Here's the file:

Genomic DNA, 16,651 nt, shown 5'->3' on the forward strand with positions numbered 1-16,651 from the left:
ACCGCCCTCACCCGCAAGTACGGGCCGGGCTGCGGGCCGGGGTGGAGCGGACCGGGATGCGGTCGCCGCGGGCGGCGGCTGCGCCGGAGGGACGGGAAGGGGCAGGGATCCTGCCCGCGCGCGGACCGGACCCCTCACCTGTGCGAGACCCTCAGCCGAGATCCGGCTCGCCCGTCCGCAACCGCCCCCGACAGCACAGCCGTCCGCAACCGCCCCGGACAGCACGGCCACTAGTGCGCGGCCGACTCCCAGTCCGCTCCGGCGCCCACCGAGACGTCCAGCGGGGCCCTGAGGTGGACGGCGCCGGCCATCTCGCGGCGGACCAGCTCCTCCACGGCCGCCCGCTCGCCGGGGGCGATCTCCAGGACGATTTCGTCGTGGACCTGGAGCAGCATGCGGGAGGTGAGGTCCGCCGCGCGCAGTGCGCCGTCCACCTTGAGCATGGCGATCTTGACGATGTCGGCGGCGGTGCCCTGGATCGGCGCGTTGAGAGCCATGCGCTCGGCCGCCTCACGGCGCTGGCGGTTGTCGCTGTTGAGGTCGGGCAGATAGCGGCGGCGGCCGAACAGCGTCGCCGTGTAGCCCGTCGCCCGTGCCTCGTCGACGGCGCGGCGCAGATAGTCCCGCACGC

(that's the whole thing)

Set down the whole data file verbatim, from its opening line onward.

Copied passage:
Genomic DNA, 16,651 nt, shown 5'->3' on the forward strand with positions numbered 1-16,651 from the left:
ACCGCCCTCACCCGCAAGTACGGGCCGGGCTGCGGGCCGGGGTGGAGCGGACCGGGATGCGGTCGCCGCGGGCGGCGGCTGCGCCGGAGGGACGGGAAGGGGCAGGGATCCTGCCCGCGCGCGGACCGGACCCCTCACCTGTGCGAGACCCTCAGCCGAGATCCGGCTCGCCCGTCCGCAACCGCCCCCGACAGCACAGCCGTCCGCAACCGCCCCGGACAGCACGGCCACTAGTGCGCGGCCGACTCCCAGTCCGCTCCGGCGCCCACCGAGACGTCCAGCGGGGCCCTGAGGTGGACGGCGCCGGCCATCTCGCGGCGGACCAGCTCCTCCACGGCCGCCCGCTCGCCGGGGGCGATCTCCAGGACGATTTCGTCGTGGACCTGGAGCAGCATGCGGGAGGTGAGGTCCGCCGCGCGCAGTGCGCCGTCCACCTTGAGCATGGCGATCTTGACGATGTCGGCGGCGGTGCCCTGGATCGGCGCGTTGAGAGCCATGCGCTCGGCCGCCTCACGGCGCTGGCGGTTGTCGCTGTTGAGGTCGGGCAGATAGCGGCGGCGGCCGAACAGCGTCGCCGTGTAGCCCGTCGCCCGTGCCTCGTCGACGGCGCGGCGCAGATAGTCCCGCACGC